During the second anniversary of Hurricane Katrina, several dozen public-housing residents and activists marched to the headquarters of the Housing Authority of New Orleans. The marchers occupied the offices for hours. As the military and police surrounded the building, Sharon Sears Jasper, a displaced resident of the St. Bernard housing project, spoke: “We are not going to stop. We refuse to let you tear our homes down and destroy our lives. The government, the president of the United States, you all have failed us. Our people have been displaced too long. Our people are dying of stress, depression and broken families. We demand that you open all public housing. Bring our families home now.”
In contrast, the day before, I had asked Mayor Ray Nagin if he made any demands of President Bush as they dined together the previous night. Bush had just spoken at a school named for Dr. Martin Luther King Jr., whose issues of race and poverty are starkly laid bare in New Orleans. Unlike those who had lost their homes, the mayor replied, “It wasn’t a time for demands.”
Tracie Washington is the president of The Louisiana Justice Institute and a lifelong resident of New Orleans. She says only a quarter of the more than 5,000 affordable housing units in New Orleans are filled. “There is a feeling by our government that public housing of old needs to be dismantled, buildings shut. We have litigation going right now to change that, but it’s horribly slow, and it’s tragic.”
She describes the plan by which public housing will be converted to “mixed-income” developments: “Some of these developments that are closed down took in no water. But the decision was made to take advantage of an opportunity. Hurricane Katrina came. ‘Look what we can do. We can keep these people away from here, bring in the bulldozers, tear down this housing.’ ”
It is not just renters. Private housing is being demolished as well. Washington described how the city instituted a stunning policy to allow the legal demolition of homes. Whereas once homeowners would have at least 120 days and several layers of appeals to prevent their homes from being demolished, Nagin instituted an “Imminent Health Threat Demolition” ordinance. He now gives residents only 30 days to stop demolition.
To the tens of thousands of New Orleanians scattered across the country, the city’s scant notice—a sticker attached to the property plus mentions on a city website and in The Times-Picayune newspaper—is clearly insufficient. According to The Times-Picayune, in addition to homes being destroyed, liens are placed on properties for the cost of the demolition, setting the stage for the displaced owners to lose their property to the city.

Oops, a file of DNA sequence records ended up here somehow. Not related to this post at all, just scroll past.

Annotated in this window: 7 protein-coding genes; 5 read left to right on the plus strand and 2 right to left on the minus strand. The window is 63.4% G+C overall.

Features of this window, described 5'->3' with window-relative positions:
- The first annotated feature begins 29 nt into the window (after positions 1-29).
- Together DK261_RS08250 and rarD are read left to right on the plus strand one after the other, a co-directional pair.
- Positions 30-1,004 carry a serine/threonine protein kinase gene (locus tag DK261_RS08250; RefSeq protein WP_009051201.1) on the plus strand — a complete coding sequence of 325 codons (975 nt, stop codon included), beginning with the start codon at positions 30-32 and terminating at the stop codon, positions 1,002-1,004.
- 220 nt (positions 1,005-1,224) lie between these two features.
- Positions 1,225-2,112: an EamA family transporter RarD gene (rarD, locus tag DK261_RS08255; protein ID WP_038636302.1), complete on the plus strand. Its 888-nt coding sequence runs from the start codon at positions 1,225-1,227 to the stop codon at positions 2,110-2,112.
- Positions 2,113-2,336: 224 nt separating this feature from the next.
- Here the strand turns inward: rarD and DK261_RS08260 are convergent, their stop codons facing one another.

That is why groups like Common Ground Collective, The Louisiana Justice Institute and People’s Hurricane Relief Fund and Oversight Coalition are taking action, on the streets and in the courts.
According to Common Ground’s founder, Malik Rahim, of the more than 12,000 people previously in the lower 9th Ward, only about 400 live there now. Where once there was a dense, vibrant African-American neighborhood, I walked with Rahim through tall marsh grass, vacant lots and destroyed churches and schools. A few isolated, damaged brick homes remain.
Curtis Muhammad, a longtime resident of New Orleans and a member of People’s Organizing Committee, believes the economic interests driving the failing reconstruction must be investigated. “People see [Donald] Trump down here trying to buy real estate, the big tycoons. The gated communities are growing faster and faster. Look at public housing. They could have knocked that out in a week if they wanted to, cleaned it up. That’s a lot of people that they could have just brought home. You can’t explain that.”
Two years after Katrina, as Bush flew from the bayou to Baghdad, a People’s Hurricane tribunal—putting every level of government on trial—was wrapping up in New Orleans. A group was selling a T-shirt there that reads: “Don’t believe the hype. Gulf Coast recovery is not ‘slow’—it is a privatization scheme that takes away our homes, schools, hospitals and human rights.” Mission accomplished?
Amy Goodman is the host of “Democracy Now!,” a daily international TV/radio news hour airing on 500 stations in North America.
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